April 26th 2014


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Articles from this issue:

CANBERRA OBSERVED: Beware the fine print in Asian trade agreements

ECONOMIC AGENDA: Does Australia export 274 per cent of its wine production?

EDITORIAL: High-profile scientists rebut climate change threat

SOCIETY: Gender agenda will confuse our children

POLITICS AND SOCIETY: Conservatives are wrong to disparage distributism

ELECTORAL AFFAIRS: Ex-AFP commissioner slams AEC's Senate vote bungle

WESTERN AUSTRALIA: Joe Bullock is right: the ALP left is mad

ECONOMIC AFFAIRS: Infrastructure and superannuation: a match made in heaven?

SOCIETY: How political correctness harms children and society

FOREIGN AFFAIRS: The significance for Australia of the rise of Indonesia

FOREIGN AFFAIRS: Landmark elections for European Parliament

OBITUARY: Farewell, Brian Harradine

LETTERS

CINEMA: How 'subversive' is Darren Aronofsky's Noah?

BOOK REVIEW Building a free and prosperous nation

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ECONOMIC AFFAIRS:
Infrastructure and superannuation: a match made in heaven?


by Jeffry Babb

News Weekly, April 26, 2014

Infrastructure is the flavour of the month for both investors and the Commonwealth government.

Former Victorian state Liberal politician, the Hon. Mark Birrell, was appointed in early April to head Infrastructure Australia, replacing Sir Rod Eddington AO.

Prime Minister Tony Abbott has declared that Infrastructure Australian will build a “strong and prosperous economy”, and that the body’s organisational structure will be overhauled.

Way back in 1997, when the Wallis Inquiry was investigating Australia’s financial system, Australia’s population aged 14+ was 14.79 million. In 2013 it was 19.19 million, an increase of 29.8 per cent.

In 1997 the value of consumer financial services was $867 billion. In 2013 it was $3,398 billion, an increase of 291.9 per cent. Australia’s financial services sector during this period has outgrown population growth by a factor of 10.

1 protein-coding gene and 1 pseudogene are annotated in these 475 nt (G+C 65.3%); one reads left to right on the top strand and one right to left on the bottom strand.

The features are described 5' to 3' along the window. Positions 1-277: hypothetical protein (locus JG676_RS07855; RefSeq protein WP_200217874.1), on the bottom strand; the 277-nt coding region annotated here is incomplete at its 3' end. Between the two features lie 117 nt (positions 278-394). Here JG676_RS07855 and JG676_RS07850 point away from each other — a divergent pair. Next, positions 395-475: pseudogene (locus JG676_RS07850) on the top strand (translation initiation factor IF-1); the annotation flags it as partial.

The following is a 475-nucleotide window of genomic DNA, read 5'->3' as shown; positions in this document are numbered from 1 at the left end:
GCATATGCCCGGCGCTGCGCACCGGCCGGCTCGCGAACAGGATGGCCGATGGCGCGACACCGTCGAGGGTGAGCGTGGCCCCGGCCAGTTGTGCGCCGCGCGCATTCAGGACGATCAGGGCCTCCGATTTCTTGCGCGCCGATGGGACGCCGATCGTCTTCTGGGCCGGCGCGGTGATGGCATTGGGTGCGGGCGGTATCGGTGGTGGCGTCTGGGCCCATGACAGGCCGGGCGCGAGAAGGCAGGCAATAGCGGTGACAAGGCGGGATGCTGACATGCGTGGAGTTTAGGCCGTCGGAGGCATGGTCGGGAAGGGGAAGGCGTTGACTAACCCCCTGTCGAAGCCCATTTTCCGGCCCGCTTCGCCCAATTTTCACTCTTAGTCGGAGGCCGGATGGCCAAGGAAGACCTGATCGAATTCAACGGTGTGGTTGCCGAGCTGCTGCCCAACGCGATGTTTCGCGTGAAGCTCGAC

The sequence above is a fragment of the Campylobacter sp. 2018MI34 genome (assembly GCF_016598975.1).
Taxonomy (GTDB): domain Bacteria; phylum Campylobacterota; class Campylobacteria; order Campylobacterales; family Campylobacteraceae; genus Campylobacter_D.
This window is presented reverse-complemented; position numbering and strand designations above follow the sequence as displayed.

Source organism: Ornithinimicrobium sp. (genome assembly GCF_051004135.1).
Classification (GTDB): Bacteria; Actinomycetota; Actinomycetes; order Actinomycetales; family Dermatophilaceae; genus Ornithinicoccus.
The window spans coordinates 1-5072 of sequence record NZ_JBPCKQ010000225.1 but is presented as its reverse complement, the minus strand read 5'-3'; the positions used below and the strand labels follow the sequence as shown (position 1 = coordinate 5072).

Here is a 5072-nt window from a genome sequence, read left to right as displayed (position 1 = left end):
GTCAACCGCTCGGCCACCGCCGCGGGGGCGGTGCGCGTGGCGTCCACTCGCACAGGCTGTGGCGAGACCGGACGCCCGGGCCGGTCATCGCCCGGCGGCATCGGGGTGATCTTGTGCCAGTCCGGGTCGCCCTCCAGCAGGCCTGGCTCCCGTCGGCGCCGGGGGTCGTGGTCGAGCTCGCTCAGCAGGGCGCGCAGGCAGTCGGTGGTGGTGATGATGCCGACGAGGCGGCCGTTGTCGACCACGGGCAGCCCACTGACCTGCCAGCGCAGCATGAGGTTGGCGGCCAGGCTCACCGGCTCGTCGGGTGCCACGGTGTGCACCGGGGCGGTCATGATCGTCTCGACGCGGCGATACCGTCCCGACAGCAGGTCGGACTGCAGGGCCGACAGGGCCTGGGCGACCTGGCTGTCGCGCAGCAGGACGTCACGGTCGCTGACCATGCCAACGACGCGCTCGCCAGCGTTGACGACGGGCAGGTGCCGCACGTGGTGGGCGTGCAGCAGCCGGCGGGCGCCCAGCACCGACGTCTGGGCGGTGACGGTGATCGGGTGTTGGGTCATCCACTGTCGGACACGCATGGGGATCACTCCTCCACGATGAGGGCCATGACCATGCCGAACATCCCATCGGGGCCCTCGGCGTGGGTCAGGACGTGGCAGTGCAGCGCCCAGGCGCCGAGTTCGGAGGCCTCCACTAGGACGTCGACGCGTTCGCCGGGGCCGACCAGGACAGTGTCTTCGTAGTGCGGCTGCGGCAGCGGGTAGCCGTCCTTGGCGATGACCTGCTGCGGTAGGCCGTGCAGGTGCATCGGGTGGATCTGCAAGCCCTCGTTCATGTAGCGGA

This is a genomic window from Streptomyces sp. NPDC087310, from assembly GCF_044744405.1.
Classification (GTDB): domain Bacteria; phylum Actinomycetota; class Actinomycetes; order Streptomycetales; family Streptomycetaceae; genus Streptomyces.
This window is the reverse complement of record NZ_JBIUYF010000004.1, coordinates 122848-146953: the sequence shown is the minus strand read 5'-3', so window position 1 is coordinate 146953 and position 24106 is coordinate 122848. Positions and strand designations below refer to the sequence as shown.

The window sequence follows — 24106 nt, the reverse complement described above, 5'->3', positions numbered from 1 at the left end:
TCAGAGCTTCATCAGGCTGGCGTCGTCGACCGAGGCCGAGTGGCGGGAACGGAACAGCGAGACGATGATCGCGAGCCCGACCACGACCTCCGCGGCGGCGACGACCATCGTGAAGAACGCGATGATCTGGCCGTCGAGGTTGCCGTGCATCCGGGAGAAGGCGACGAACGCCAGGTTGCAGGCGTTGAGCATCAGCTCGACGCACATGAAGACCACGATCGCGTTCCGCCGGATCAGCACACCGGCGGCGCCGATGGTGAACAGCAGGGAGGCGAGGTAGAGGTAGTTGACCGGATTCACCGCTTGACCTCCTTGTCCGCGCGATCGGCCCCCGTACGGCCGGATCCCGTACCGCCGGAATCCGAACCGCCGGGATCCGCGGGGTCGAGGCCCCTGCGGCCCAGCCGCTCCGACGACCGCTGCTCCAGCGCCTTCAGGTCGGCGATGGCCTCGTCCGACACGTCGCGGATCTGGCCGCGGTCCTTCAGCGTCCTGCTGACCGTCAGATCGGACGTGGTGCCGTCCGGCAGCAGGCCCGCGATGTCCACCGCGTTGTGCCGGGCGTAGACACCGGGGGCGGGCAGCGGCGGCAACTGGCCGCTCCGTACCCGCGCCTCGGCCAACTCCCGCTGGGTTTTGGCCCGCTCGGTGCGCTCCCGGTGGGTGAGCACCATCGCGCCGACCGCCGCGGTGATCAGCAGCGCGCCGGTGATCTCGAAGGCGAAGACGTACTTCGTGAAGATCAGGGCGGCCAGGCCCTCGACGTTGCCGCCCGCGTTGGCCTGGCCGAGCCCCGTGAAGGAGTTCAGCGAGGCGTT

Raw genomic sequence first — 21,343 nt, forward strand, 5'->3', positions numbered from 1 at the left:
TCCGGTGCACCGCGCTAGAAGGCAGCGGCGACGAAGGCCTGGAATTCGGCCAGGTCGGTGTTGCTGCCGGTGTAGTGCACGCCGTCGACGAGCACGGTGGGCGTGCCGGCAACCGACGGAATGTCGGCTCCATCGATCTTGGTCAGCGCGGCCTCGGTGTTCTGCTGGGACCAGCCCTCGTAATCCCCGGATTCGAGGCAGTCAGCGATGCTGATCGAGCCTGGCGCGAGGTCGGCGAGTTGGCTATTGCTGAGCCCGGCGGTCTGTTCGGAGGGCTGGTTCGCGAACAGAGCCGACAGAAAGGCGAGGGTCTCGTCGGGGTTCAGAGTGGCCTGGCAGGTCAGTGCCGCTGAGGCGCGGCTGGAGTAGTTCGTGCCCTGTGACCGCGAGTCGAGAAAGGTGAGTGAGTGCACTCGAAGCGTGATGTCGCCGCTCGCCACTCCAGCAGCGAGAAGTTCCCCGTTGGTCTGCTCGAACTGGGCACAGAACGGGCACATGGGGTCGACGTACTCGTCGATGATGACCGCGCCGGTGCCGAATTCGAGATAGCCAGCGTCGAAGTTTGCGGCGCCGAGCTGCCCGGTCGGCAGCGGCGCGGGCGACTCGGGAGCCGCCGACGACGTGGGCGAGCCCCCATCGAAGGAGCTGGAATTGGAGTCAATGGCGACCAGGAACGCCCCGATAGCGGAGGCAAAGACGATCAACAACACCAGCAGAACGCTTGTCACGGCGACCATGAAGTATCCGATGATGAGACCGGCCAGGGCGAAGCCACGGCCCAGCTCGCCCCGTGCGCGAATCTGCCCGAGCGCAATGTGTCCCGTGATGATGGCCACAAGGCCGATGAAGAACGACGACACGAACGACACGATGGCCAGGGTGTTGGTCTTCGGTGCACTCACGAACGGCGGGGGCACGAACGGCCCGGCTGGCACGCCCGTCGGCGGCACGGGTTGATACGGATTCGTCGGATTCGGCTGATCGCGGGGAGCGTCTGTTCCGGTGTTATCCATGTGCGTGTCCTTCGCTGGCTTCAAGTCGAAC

One of the main contributors to this growth has been superannuation. Superannuation is now worth $1,803 billion. From 1997 to 2013, super funds grew by 368 per cent.

In recent years, self-managed superannuation funds have grown mightily. From 2004 to 2013, total superannuation grew by 103 per cent. By contrast, self-managed superannuation grew by 290 per cent.

Originally, self-managed superannuation funds, which were intended by the government to cater for the wealthy, are now the province of the middle class. They now account for over 30 per cent of all superannuation funds.

Two issues stand out about self-managed superannuation. First, are the beneficiaries able to manage these assets efficiently? And, second, will they be there when they are needed? After all, superannuation is handled by professional managers. Large super funds have highly sophisticated investment models and are advised by internationally-qualified investment bankers.

Typically, the investments made by big superannuation funds are similar. Australian shares and international shares make up around 25 per cent of each of the funds’ assets. Direct property is around 10 per cent, infrastructure is around 15 per cent and hedge funds may account for 2 per cent or more.